Neutralize Your Stress Response: An Interview with Christy Matta, MA
I often say that there are two things in life that we can count on besides death and taxes and that’s stress and pain. With that said, it’s my pleasure to bring to you Christy Matta, MA. Christy has over 15 years experience in the mental health field, is author of the recently released book The Stress Response: How Dialectical Behavior Therapy Can Free You from Needless Anxiety, Worry, Anger, and Other Symptoms of Stress, founder of the blog Dialectal Behavior Therapy Misunderstood and contributor for the Huffington Post and MentalHelp.Net.
Today, Christy talks to us about what Dialectical Behavior Therapy (DBT) is, how it can help with your stress right now and some advice for those of us who are struggling.
Elisha: Can you give us a brief synopsis of what Dialectal Behavior Therapy (DBT) is and how it relates to stress?
Christy: Dialectical Behavior Therapy (DBT) grew out of the work of Marsha Linehan, PhD. Linehan is a cognitive behavioral psychologist by training and developed the theory while working primarily with women who had extreme emotional reactions and who tended to be impulsive and engage in risky or harmful behaviors.
Over time DBT strategies evolved to focus on helping people identify and change problematic thoughts, understand their own emotional reactions and the difficulties inherent in the process of change and to teach practical strategies to deal with crisis, calm and center yourself, relate to others in a positive way that gets your needs met and reduce extreme and painful emotions. DBT’s effectiveness in helping people temper extreme emotions and reduce unhealthy and risky behaviors makes it an attractive treatment, especially for people who struggle with high levels of stress and overwhelming emotion.
Elisha: You mention in your book that there are costs and benefits to Radical Acceptance. Can you explain what that term means and some of the costs and benefits?
Christy: Radical Acceptance, a DBT skill, involves facing reality rather than rejecting and judging it. Some think that acceptance is a state that simply comes—with time, patience, or understanding. This misconception can leave you feeling out of control.
Radical Acceptance involves making a choice to accept yourself and the current situation, even if you wish you or the situation were different. It may mean acknowledging a health problem that you’d like to avoid, accepting that an adult child has made life choices with which you disagree or admitting that you’re disappointed in yourself. Acceptance doesn’t mean that you like the circumstances or even that they are okay. It’s simply acknowledging to yourself the reality of the situation.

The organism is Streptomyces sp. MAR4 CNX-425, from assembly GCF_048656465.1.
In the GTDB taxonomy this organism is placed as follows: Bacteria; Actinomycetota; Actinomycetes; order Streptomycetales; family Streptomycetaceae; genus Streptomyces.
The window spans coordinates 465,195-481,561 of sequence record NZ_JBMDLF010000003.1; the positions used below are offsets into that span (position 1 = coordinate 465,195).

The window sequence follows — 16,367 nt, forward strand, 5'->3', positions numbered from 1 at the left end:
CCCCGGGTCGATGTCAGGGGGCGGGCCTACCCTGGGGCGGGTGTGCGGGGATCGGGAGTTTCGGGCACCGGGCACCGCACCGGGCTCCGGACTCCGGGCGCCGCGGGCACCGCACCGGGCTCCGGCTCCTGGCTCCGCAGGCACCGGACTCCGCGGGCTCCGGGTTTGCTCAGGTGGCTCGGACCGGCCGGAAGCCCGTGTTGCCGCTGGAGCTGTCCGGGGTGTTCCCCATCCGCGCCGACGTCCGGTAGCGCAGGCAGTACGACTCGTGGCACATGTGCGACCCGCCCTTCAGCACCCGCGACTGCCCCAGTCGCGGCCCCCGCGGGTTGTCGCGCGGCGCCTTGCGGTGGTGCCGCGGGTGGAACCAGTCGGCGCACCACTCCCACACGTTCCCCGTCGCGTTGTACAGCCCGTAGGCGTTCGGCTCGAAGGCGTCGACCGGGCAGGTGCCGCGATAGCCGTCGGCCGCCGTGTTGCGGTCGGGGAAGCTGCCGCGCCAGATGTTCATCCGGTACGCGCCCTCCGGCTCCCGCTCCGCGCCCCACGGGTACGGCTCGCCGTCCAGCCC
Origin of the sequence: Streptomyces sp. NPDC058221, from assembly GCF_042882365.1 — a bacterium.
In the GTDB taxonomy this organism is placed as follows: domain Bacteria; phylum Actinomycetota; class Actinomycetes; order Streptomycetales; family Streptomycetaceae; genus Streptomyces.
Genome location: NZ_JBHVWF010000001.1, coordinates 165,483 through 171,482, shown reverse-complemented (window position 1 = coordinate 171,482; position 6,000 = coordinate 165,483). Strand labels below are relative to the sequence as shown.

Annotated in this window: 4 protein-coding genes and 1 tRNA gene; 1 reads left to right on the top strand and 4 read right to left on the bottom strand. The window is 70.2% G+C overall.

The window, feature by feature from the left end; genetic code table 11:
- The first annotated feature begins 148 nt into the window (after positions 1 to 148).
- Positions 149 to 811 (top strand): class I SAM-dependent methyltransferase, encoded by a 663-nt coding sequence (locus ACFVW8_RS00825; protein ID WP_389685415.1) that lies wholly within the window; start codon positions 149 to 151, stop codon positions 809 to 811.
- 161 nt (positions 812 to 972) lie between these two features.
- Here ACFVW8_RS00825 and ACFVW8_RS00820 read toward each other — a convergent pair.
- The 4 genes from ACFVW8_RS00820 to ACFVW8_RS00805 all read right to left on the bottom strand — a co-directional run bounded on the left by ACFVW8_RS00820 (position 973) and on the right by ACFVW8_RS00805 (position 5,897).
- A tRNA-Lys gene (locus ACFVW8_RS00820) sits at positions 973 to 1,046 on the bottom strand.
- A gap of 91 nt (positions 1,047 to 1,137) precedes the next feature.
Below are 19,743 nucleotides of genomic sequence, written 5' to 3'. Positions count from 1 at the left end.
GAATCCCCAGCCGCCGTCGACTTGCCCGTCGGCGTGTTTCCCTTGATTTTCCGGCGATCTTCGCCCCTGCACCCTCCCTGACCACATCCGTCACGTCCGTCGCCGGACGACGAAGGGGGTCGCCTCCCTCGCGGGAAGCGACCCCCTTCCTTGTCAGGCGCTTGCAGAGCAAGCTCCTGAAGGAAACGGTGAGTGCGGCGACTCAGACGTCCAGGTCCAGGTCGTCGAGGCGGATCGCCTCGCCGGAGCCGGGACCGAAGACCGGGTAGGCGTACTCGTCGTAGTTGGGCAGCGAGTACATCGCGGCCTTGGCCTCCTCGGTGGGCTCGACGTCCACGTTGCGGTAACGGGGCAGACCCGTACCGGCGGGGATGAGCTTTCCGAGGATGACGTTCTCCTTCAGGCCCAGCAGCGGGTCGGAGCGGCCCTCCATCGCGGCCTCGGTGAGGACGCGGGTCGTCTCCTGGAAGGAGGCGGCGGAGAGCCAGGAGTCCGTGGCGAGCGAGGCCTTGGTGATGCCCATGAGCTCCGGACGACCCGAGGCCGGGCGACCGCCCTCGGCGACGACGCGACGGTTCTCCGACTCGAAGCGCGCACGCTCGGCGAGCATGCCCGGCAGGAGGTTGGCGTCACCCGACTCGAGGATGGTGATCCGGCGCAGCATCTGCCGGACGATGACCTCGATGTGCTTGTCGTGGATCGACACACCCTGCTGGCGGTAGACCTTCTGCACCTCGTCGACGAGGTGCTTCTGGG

Stressful and painful situations happen to all of us. When we fight, avoid, procrastinate, or try to fix something that we have no control over, we usually do so because the situation is scary or it means we are losing something important. The costs of acceptance are often that we have to experience painful emotions, such as disappointment, fear or shame.
However, by acknowledging our circumstances and accepting them and our own emotions and behaviors, we are able to deal with them as they are and find solutions. Sometimes the process is painful, but acceptance allows us to get through difficult times, solve problems and move on.
Elisha: What are some key practices that readers can take away right now to start enhancing their Stress Response?
Christy: When you are stressed, it can be helpful to first get your body into a more calm and relaxed state, which will have a calming effect on your emotions and thoughts. A focus on breathing is an important part of treatment for stress, panic, and anxiety.
One strategy I suggest is called Balloon Breath. You begin by imagining your lungs as a balloon. Slowly inhale and as you do, imagine that your lungs are filling like a balloon. Then exhale slowly, keeping the image of the balloon in mind and try to push all the air out. Continue for ten to twenty breaths (if you start feeling tired or dizzy while practicing, stop and return to normal breathing).
Sometimes symptoms of stress come from the energy that is released during an acute stress response. If you’re sitting behind a desk or are in a car and feeling stressed, you may need to release some of that energy. If you’re not able to get up and walk around or exercise, it can be helpful to tense and then release different muscles in the body.
For example, you might clench your fists as hard as you can for five to ten seconds and then release your fists and let the energy drain out of your forearms and hands. Repeat that two or three times and your body will begin to feel less revved up. As your body relaxes, you will likely find that your thoughts have also slowed and that your emotions have calmed a bit.
Elisha: If you were sitting across the table from someone suffering with anxiety, worry or other symptoms of stress, what thoughts might you have for them?
Christy: Although you might feel overloaded and under constant strain, it is possible to recognize your own response to stressful circumstances, and, with increased knowledge, change the impact that stress has on your life. There are strategies that can help you get through a crisis, lead a less chaotic life and feel less overwhelmed and better able to focus on the positive aspects of life.
Wisteria and lanterns photo available from Shutterstock.
Goldstein, E. (2012). Neutralize Your Stress Response: An Interview with Christy Matta, MA. Psych Central. Retrieved on July 28, 2015, from http://blogs.psychcentral.com/mindfulness/2012/04/neutralize-your-stress-response-an-interview-with-christy-matta-ma/